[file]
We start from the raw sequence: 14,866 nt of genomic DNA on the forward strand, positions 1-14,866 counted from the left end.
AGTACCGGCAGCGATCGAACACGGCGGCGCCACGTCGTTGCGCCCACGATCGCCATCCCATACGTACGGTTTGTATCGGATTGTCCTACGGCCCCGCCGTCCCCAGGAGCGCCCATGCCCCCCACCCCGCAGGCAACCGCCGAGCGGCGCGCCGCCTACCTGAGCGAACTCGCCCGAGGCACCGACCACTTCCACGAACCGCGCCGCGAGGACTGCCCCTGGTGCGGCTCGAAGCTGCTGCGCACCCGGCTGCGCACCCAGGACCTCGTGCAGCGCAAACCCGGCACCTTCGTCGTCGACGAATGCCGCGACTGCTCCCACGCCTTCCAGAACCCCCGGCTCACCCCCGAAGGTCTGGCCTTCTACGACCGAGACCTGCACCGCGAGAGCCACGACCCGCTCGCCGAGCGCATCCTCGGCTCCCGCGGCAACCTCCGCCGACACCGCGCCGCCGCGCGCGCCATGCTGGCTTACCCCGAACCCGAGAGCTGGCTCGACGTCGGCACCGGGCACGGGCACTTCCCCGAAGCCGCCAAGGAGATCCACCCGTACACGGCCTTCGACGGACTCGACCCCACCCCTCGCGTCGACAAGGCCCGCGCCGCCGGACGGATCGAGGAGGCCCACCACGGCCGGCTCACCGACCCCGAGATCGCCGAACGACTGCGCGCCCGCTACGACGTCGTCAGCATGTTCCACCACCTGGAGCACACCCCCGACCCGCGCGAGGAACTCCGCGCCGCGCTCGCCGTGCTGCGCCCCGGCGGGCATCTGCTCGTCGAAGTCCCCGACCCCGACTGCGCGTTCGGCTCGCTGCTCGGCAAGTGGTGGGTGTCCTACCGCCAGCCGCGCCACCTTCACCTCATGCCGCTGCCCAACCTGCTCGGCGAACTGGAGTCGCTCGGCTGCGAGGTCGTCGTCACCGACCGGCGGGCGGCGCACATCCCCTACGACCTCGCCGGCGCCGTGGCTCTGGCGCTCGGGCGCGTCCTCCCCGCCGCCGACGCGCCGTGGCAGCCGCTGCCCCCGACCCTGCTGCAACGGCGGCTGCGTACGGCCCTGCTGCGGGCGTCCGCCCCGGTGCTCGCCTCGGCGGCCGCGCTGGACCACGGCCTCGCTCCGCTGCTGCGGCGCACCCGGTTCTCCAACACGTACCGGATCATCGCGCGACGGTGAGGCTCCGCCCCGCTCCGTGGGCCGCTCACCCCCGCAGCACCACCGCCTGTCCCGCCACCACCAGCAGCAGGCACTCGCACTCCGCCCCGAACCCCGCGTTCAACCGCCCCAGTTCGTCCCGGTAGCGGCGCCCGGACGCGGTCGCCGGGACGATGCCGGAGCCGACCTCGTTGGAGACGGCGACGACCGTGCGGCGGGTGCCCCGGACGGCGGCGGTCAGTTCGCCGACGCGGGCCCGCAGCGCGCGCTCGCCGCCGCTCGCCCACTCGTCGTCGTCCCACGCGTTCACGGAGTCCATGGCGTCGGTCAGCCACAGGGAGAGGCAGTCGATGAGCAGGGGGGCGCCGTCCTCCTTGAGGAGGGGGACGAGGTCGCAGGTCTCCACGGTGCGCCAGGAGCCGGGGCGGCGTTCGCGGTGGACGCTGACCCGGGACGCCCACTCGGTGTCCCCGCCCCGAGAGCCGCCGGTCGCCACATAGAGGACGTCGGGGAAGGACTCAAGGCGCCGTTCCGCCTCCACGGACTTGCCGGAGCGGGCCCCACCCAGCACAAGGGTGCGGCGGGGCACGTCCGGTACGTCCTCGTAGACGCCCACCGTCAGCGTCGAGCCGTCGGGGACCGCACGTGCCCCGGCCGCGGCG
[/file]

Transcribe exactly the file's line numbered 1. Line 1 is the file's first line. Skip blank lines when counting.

We start from the raw sequence: 14,866 nt of genomic DNA on the forward strand, positions 1-14,866 counted from the left end.